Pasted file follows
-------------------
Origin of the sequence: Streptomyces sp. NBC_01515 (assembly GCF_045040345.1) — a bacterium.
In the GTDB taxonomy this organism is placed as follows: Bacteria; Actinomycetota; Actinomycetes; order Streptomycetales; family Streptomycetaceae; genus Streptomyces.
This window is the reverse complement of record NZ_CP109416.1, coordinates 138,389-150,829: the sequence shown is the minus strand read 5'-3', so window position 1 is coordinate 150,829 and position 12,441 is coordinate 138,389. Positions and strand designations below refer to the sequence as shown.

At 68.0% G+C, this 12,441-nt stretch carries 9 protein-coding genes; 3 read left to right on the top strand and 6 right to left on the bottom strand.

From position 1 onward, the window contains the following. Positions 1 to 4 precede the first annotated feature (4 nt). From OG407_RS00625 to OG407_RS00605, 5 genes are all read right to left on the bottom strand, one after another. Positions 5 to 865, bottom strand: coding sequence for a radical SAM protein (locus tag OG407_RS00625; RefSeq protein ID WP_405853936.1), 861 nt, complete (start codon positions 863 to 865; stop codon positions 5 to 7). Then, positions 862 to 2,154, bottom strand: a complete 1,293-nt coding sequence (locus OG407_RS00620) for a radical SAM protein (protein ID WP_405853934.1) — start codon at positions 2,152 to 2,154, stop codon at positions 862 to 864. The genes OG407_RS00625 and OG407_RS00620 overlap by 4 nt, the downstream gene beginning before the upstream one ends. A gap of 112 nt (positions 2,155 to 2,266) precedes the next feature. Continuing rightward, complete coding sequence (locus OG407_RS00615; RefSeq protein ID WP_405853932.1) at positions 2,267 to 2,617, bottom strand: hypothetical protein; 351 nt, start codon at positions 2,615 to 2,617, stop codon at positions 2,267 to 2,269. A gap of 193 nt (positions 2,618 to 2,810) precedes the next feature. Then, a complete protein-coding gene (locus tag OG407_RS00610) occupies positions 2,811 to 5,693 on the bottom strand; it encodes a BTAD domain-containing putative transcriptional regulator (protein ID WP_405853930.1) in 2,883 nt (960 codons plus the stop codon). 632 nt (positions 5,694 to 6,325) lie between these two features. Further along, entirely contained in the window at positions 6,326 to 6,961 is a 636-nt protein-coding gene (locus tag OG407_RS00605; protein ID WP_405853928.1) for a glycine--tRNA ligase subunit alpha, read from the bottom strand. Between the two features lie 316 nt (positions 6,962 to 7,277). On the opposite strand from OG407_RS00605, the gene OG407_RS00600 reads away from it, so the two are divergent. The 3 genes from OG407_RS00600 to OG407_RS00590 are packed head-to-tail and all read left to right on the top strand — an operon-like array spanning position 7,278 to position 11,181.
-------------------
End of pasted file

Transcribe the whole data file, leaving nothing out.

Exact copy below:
Origin of the sequence: Streptomyces sp. NBC_01515 (assembly GCF_045040345.1) — a bacterium.
In the GTDB taxonomy this organism is placed as follows: Bacteria; Actinomycetota; Actinomycetes; order Streptomycetales; family Streptomycetaceae; genus Streptomyces.
This window is the reverse complement of record NZ_CP109416.1, coordinates 138,389-150,829: the sequence shown is the minus strand read 5'-3', so window position 1 is coordinate 150,829 and position 12,441 is coordinate 138,389. Positions and strand designations below refer to the sequence as shown.

At 68.0% G+C, this 12,441-nt stretch carries 9 protein-coding genes; 3 read left to right on the top strand and 6 right to left on the bottom strand.

From position 1 onward, the window contains the following. Positions 1 to 4 precede the first annotated feature (4 nt). From OG407_RS00625 to OG407_RS00605, 5 genes are all read right to left on the bottom strand, one after another. Positions 5 to 865, bottom strand: coding sequence for a radical SAM protein (locus tag OG407_RS00625; RefSeq protein ID WP_405853936.1), 861 nt, complete (start codon positions 863 to 865; stop codon positions 5 to 7). Then, positions 862 to 2,154, bottom strand: a complete 1,293-nt coding sequence (locus OG407_RS00620) for a radical SAM protein (protein ID WP_405853934.1) — start codon at positions 2,152 to 2,154, stop codon at positions 862 to 864. The genes OG407_RS00625 and OG407_RS00620 overlap by 4 nt, the downstream gene beginning before the upstream one ends. A gap of 112 nt (positions 2,155 to 2,266) precedes the next feature. Continuing rightward, complete coding sequence (locus OG407_RS00615; RefSeq protein ID WP_405853932.1) at positions 2,267 to 2,617, bottom strand: hypothetical protein; 351 nt, start codon at positions 2,615 to 2,617, stop codon at positions 2,267 to 2,269. A gap of 193 nt (positions 2,618 to 2,810) precedes the next feature. Then, a complete protein-coding gene (locus tag OG407_RS00610) occupies positions 2,811 to 5,693 on the bottom strand; it encodes a BTAD domain-containing putative transcriptional regulator (protein ID WP_405853930.1) in 2,883 nt (960 codons plus the stop codon). 632 nt (positions 5,694 to 6,325) lie between these two features. Further along, entirely contained in the window at positions 6,326 to 6,961 is a 636-nt protein-coding gene (locus tag OG407_RS00605; protein ID WP_405853928.1) for a glycine--tRNA ligase subunit alpha, read from the bottom strand. Between the two features lie 316 nt (positions 6,962 to 7,277). On the opposite strand from OG407_RS00605, the gene OG407_RS00600 reads away from it, so the two are divergent. The 3 genes from OG407_RS00600 to OG407_RS00590 are packed head-to-tail and all read left to right on the top strand — an operon-like array spanning position 7,278 to position 11,181.